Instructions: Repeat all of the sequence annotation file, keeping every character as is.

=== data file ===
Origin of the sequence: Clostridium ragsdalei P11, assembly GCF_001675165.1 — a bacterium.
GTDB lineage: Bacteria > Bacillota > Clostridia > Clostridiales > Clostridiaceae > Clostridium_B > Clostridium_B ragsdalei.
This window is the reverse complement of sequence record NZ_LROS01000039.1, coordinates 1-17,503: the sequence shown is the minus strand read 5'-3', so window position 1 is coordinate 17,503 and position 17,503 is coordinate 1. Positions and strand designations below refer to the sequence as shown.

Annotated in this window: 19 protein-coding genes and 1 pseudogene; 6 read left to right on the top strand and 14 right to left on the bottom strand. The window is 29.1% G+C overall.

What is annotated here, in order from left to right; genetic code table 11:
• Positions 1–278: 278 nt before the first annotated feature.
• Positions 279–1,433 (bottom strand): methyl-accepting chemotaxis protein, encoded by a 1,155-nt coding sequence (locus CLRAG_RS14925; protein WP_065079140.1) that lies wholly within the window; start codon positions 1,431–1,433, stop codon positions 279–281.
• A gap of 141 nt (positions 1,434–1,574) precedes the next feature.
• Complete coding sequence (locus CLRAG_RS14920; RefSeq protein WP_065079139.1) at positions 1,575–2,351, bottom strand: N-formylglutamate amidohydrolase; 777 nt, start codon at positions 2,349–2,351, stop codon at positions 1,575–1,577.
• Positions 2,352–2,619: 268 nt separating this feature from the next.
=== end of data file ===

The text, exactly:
Origin of the sequence: Clostridium ragsdalei P11, assembly GCF_001675165.1 — a bacterium.
GTDB lineage: Bacteria > Bacillota > Clostridia > Clostridiales > Clostridiaceae > Clostridium_B > Clostridium_B ragsdalei.
This window is the reverse complement of sequence record NZ_LROS01000039.1, coordinates 1-17,503: the sequence shown is the minus strand read 5'-3', so window position 1 is coordinate 17,503 and position 17,503 is coordinate 1. Positions and strand designations below refer to the sequence as shown.

Annotated in this window: 19 protein-coding genes and 1 pseudogene; 6 read left to right on the top strand and 14 right to left on the bottom strand. The window is 29.1% G+C overall.

What is annotated here, in order from left to right; genetic code table 11:
• Positions 1–278: 278 nt before the first annotated feature.
• Positions 279–1,433 (bottom strand): methyl-accepting chemotaxis protein, encoded by a 1,155-nt coding sequence (locus CLRAG_RS14925; protein WP_065079140.1) that lies wholly within the window; start codon positions 1,431–1,433, stop codon positions 279–281.
• A gap of 141 nt (positions 1,434–1,574) precedes the next feature.
• Complete coding sequence (locus CLRAG_RS14920; RefSeq protein WP_065079139.1) at positions 1,575–2,351, bottom strand: N-formylglutamate amidohydrolase; 777 nt, start codon at positions 2,349–2,351, stop codon at positions 1,575–1,577.
• Positions 2,352–2,619: 268 nt separating this feature from the next.